February 14, 2014, Washington, DC: I’m continuously inspired by the writers and thinkers who record their observations about the power of place and our changing cities. Two years ago, I posted a list called, ‘Writing About Place: A Reading List’ on my blog, Neighborhood Nomads. I’ve updated it intermittently in the Comments section since, and invite you to comment with your own recommendations today.
Here are some of the words that have crept up since my last update, now added to the running list. They’re long overdue odds and ends, all worth a read on an icy winter day…
December 8, 2013, Washington, DC: Apparently I have a thing for places called Lincoln Park. I lived in the Lincoln Park neighborhood of Chicago as a graduate student several years ago and spent many wonderful days before and after the temperatures dropped biking through the park itself to reach the path along the lake. These days I frequent Lincoln Park in DC on my regular running route through Capitol Hill.
Beautiful things happen in this Lincoln Park: ordinary, simple, everyday things. Parents converge on its playgrounds with their little ones, older kids play football in the wide open central space, dog owners huddle holding cups of hot coffee. P&C market on the corner facing the park is the only place in town I can find my favorite type of yogurt, and some of the wide wintery brownstones surrounding Lincoln Park remind me of Chicago itself. In the summer, sunbathers and readers stretch out on blankets in the grass and a rag tag, not entirely legal, fireworks display brings neighbors together on the 4th. I always get the feeling this park truly belongs to its neighbors and they take good care of it.
An article I read earlier this week about the value of shared neighborhood spaces and our role in making them better made me reflect on my frequent runs throughout this neighborhood gem. What struck me was an observation in the article, published by the Project for Public Spaces, about “the tendency of people (particularly in the developed world) to see regulations where they don’t exist.”
“After decades of society turning its back on public life in favor of the private realm of home, office, and car, a lot of people now feel that they need permission to use public spaces the way they’d like to,” its author stated. “We can give that permission to each other.”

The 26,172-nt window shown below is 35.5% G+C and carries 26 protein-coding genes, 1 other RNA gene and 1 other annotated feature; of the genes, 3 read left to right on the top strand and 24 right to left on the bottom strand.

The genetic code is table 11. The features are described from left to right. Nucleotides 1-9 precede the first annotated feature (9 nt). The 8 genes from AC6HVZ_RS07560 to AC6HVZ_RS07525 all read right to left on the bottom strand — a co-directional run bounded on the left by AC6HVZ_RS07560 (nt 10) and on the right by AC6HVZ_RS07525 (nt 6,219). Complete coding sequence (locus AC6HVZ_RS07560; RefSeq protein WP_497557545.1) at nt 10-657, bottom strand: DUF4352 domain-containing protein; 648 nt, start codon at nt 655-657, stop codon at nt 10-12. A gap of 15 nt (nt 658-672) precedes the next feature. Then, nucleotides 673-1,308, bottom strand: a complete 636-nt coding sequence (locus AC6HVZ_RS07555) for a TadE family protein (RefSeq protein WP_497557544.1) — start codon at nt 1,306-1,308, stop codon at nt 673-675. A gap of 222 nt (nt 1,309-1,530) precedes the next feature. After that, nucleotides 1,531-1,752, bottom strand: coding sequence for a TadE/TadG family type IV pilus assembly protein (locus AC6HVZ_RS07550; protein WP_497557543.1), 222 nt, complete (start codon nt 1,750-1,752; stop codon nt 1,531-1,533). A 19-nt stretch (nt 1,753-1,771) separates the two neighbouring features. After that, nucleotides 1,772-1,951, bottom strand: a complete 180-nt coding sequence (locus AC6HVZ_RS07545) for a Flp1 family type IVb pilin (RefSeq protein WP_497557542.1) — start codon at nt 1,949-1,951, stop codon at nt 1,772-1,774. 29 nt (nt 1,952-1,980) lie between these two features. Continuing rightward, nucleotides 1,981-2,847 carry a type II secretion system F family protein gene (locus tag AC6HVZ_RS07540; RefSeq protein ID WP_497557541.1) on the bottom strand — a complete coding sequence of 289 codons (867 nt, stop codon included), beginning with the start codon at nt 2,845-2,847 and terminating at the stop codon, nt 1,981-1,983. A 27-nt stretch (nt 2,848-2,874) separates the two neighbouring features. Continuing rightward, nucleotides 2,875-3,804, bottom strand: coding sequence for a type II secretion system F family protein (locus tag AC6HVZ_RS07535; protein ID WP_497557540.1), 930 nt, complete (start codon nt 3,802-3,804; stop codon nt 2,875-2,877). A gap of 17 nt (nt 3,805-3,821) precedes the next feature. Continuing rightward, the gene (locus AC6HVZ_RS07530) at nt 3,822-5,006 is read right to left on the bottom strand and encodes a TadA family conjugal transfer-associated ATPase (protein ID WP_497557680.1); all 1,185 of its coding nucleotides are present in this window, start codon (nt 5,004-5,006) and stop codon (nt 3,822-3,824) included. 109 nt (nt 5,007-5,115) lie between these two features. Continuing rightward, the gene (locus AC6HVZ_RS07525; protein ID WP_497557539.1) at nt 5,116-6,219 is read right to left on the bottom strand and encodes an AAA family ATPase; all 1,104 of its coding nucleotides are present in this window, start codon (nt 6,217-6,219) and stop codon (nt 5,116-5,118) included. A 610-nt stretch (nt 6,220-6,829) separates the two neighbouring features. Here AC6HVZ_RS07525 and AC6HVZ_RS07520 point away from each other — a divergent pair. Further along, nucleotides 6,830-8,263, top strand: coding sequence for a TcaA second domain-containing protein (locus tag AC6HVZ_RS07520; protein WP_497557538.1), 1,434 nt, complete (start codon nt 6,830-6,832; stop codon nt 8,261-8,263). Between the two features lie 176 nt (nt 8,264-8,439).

I do get the feeling that we have that kind of permission in Lincoln Park more so than elsewhere. I appreciate that runners have carved out a dirt jogging path that parallels the sidewalk and that someone has painted the tree roots there with reflective paint for those days when the sun sets early. I have seen the beauty of the everyday unfold here in all sorts of weather except for one… I can only imagine how the neighbors will make this place come alive in the snow.
Related Posts on Neighborhood Nomads:
“We were meant to move. Our ancestors were wanderers, hunters, and gatherers. They followed herds and water. They relocated themselves continuously, depending on the weather and seasons. Our very survival once depended on our mobility. Our every continent, tribal communities traveled to where the best opportunities lay — they moved or they died. To this day, we carry this legacy within our genes, programmed over millennia.”
-Jeffrey A. Kottler
Travel That Can Change Your Life
November 12, 2013, Washington, DC: We were meant to move, I believe that. We were meant to start anew, to close one door and open the next, to keep on pushing forward. Movement keeps us healthy and warm and alert. It’s when we sit still for too long that things get tricky.
Many people around me are knee deep in big moves lately, from one home to the next, from one phase of life to another. Surrounded by all this movement, I’m reminded how exhausting it is, not just physically, but emotionally too. Moving is draining, overwhelming and supremely exciting hard work, whether packing up brown cardboard boxes and saying goodbye to someplace you love, or sometimes just putting one foot in front of the other and moving throughout the neighborhood and the day.
I always sleep more soundly after a flurry of activity, worn out and relieved to know that movement is the only way on to the next adventure.